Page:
But time itself does not change a truth into a falsehood. Instead, as philosophy professor Robert P. George in a 2014 speech titled “Ashamed of the Gospel?” said: “History is ‘an impersonal and contingent sequence of events, events that are determined in decisive ways by human deliberation, judgment, choice, and action.’”


When we are faced with claims that something is “outdated”, we need to ask questions like: Has it been disproven, or has it just become unfashionable? What are the arguments and evidence that have been raised against it, and are they valid? Has anyone given a response, and is the response sound?


God is not like one of those trends that fall in or out of fashion, or one of those items on our shelves with an expiry date. And Jesus also said, “Heaven and earth will pass away, but my words will never pass away.” (Mt 24:35)


DC: It does depend on our points of reference, because research is showing that the world is becoming more (and not less) religious… If we extrapolate that to mean the world is “searching for a god or God”, then it contradicts our understanding of ‘outdated’. A more popular view seems to be: “God doesn’t suit my preferences or lifestyles, hence God is ‘outdated’; God has not ‘kept up’ with our desires for new idols, new addictions, new interests, new ‘anythings’ apart from Jesus.”


DL: It is true that the Bible was written in an era before us when science was not as well-developed. But that does not change the truth of many of the theological principles in the Bible.


Critics often argue that people of the time of the Bible did not understand natural phenomena, as a way of questioning the validity of Biblical miracles. But, on a philosophical level, miracles are simply outside the realm of science. William Lane Craig defines a “miracle” as a naturally impossible event – an event which the natural causes at a certain time and place cannot bring about. Thus, a miracle is “supernatural”, is outside of the natural laws.


Secondly, the people of the Bible were hardly as ignorant as the critics believed them to be. For example, when the angel announced to Mary that she was pregnant with the baby Jesus, she questioned, “How will this be, since I am a virgin?” (Lk 1:34) She obviously knew how babies come about.


DM: So then the concept of God is not outdated - just the Biblical (Abrahamic?) version of God?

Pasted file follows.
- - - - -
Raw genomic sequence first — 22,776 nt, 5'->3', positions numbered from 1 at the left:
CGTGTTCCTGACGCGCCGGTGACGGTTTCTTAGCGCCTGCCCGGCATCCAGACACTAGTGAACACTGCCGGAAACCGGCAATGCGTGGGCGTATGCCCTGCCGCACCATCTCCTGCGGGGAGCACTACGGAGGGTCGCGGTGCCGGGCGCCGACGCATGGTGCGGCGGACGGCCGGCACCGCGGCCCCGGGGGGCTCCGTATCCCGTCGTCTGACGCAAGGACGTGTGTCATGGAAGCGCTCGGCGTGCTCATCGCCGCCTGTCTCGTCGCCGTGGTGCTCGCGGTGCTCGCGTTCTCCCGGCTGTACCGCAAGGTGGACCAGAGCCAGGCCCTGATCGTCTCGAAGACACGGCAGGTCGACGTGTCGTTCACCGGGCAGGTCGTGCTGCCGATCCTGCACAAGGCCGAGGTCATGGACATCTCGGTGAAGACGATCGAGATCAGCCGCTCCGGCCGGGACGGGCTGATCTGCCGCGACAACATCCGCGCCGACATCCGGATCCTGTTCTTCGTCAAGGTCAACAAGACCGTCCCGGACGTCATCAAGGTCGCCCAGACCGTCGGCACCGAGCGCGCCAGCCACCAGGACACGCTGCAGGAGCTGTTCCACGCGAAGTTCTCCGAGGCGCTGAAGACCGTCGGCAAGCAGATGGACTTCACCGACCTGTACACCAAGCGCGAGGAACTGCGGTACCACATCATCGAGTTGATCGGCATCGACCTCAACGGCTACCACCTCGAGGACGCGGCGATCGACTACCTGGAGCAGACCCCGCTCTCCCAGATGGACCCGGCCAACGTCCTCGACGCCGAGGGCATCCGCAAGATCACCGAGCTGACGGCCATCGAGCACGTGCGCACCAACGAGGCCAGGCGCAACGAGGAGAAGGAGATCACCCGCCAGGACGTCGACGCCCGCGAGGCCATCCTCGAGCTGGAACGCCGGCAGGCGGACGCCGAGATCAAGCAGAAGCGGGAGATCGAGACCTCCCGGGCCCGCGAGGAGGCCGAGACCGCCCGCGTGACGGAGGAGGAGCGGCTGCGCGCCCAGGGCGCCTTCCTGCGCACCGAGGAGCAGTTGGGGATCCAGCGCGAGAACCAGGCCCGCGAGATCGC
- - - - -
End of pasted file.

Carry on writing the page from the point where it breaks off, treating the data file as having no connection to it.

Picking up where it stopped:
If God were a fad like wearing pink boots, then I guess the fad could be outdated. But if God is a real person, then it’s a bit like asking “Is believing in my grandfather outdated?” I suppose you could lose interest in believing in your grandfather, but your grandfather exists, nonetheless. The only one who would be ‘losing out’ is you, since you no longer choose to have that relationship.


God (and all persons) can’t really be considered outdated. Believing in Him may or may not be fashionable – but to be honest, who cares if it is fashionable? If you know Him and you know He loves you and you love Him in return – then others can say you are not cool or relevant – but that is totally irrelevant to you who know and love Him and are beloved by Him.


What about this: “Is marriage outdated?” I suppose some may think marriage is outdated and cohabitation with casual sex is better. But then again, to the one who is in a lifelong committed exclusive relationship like marriage – if he or she loves his/her spouse and is beloved by his/her spouse – they would not care if the concept were no longer popular in society, they would still be married, and I guess if you asked, they would still advocate marriage to others. However, if you were in an unhappy marriage, I guess that would push you to want to say that this is outdated and unnecessary. Or… alternatively you could try to work on the marriage? At least find out what a ‘good marriage’ entails and what you could do to see if it really works.


But in the end, if it’s your life, your marriage, your relationship with God – does being ‘outdated’ really matter?


IMPACT: Why isn’t God more obvious?


DC: If we mean more ‘obvious’ as in "we have no choice now but to believe You are the Living God" then that treads into the territory of God revealing Himself to induce forced love, as opposed to leaving us to accept His invitation into relationship.


At the same time, you could say God is obvious enough with the miracles that happen around us all the time. But such issues always comes back to this question: how much is enough for faith?


The miracles Jesus performed were meant to make it plainly obvious that He was the promised King of Israel (to the Jews) or even a God -- THE Son of God (to the Gentiles). Yet the miracles end up being more distracting from faith, than to faith. This is true in the Gospels of Mark and John where people simply missed the point, they didn’t link the miracles to Jesus' words or His identity. So much so that all Jesus’ teaching is privatised to the Twelve.


In this regard, I always ask skeptical friends the same question: “If Jesus Christ, in the flesh performing miracles and a whole resurrection for that matter, was not enough for the majority who breathed the same air as Him to believe, how are we supposed to trust Him today in his physical absence?” It all comes down to His words right - as He intended for His disciples originally and us now, to believe and trust Him. So again, the “obviousness of God” is speculative and theoretical until we have a face and a name to Him - until we compare what Jesus says with regard to how life/the world looks like.


DM: How would you know if God showed up - that He was God?